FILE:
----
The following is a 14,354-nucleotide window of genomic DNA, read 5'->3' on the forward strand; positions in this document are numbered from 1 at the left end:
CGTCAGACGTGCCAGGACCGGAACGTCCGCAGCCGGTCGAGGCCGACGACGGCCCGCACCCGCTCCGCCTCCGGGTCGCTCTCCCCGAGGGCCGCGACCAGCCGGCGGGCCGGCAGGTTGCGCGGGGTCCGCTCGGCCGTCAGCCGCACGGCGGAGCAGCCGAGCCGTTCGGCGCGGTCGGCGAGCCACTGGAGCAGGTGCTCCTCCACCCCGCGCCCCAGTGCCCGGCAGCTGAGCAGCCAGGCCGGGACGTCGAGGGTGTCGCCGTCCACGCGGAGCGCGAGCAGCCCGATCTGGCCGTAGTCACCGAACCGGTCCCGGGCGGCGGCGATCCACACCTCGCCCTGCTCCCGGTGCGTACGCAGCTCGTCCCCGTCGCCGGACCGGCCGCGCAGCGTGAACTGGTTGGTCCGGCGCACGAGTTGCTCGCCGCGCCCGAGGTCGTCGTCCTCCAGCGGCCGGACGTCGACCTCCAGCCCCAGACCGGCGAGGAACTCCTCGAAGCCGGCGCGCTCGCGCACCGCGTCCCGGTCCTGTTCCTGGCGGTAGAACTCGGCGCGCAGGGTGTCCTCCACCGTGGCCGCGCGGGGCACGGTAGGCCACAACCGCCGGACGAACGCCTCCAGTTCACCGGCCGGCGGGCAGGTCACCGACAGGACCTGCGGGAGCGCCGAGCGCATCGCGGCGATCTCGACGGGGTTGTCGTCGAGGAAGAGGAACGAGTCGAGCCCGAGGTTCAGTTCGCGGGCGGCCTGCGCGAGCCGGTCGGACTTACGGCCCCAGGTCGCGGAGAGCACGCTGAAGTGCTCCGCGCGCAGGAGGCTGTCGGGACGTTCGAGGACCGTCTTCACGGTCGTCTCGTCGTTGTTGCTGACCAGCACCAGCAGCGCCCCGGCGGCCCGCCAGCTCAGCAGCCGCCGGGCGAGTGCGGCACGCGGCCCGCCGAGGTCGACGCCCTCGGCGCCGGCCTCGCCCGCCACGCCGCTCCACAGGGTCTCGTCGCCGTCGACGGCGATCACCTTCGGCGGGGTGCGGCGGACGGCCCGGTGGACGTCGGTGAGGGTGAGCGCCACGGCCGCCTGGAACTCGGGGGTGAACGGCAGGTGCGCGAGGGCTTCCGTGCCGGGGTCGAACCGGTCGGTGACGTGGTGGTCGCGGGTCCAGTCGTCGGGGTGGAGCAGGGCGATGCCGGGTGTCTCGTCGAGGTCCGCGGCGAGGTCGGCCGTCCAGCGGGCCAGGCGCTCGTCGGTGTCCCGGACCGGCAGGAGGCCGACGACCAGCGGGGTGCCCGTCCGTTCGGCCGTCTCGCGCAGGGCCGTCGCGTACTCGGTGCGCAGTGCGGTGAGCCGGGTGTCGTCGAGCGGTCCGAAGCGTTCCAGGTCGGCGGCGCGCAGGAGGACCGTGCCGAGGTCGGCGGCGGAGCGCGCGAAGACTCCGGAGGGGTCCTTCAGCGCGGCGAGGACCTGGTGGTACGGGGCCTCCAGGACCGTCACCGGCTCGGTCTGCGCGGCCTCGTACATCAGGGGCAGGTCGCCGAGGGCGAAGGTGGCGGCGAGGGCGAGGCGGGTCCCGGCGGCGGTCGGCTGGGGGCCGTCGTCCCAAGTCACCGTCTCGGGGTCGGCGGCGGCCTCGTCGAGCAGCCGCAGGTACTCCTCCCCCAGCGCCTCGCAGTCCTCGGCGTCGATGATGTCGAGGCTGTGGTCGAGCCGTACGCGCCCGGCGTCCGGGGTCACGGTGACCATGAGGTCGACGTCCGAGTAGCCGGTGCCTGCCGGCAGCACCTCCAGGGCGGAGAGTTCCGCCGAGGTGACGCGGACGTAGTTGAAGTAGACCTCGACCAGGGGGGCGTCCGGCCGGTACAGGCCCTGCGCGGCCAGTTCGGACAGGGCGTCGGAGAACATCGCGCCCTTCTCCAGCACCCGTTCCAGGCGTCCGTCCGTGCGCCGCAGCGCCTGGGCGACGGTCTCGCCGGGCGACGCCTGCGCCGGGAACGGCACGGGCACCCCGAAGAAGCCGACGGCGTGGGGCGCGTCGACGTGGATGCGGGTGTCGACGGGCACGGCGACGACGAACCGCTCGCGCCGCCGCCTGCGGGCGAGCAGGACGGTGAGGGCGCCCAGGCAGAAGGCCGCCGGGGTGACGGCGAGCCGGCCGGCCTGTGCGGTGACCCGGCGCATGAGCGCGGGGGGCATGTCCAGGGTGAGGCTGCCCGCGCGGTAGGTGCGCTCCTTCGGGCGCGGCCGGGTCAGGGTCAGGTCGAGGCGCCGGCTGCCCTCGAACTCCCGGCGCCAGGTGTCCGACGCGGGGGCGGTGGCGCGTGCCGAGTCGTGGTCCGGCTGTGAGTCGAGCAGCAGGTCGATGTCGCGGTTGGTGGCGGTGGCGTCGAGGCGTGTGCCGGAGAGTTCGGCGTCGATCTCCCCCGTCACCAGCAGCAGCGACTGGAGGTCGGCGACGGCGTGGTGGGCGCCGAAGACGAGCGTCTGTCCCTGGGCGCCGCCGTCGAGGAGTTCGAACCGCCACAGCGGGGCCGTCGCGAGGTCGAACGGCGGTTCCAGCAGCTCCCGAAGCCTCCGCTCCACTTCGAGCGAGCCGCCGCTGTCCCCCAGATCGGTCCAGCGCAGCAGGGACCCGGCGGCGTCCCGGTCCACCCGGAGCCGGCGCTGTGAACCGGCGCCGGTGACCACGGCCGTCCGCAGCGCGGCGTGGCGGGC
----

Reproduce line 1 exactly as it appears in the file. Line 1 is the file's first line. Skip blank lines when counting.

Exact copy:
The following is a 14,354-nucleotide window of genomic DNA, read 5'->3' on the forward strand; positions in this document are numbered from 1 at the left end: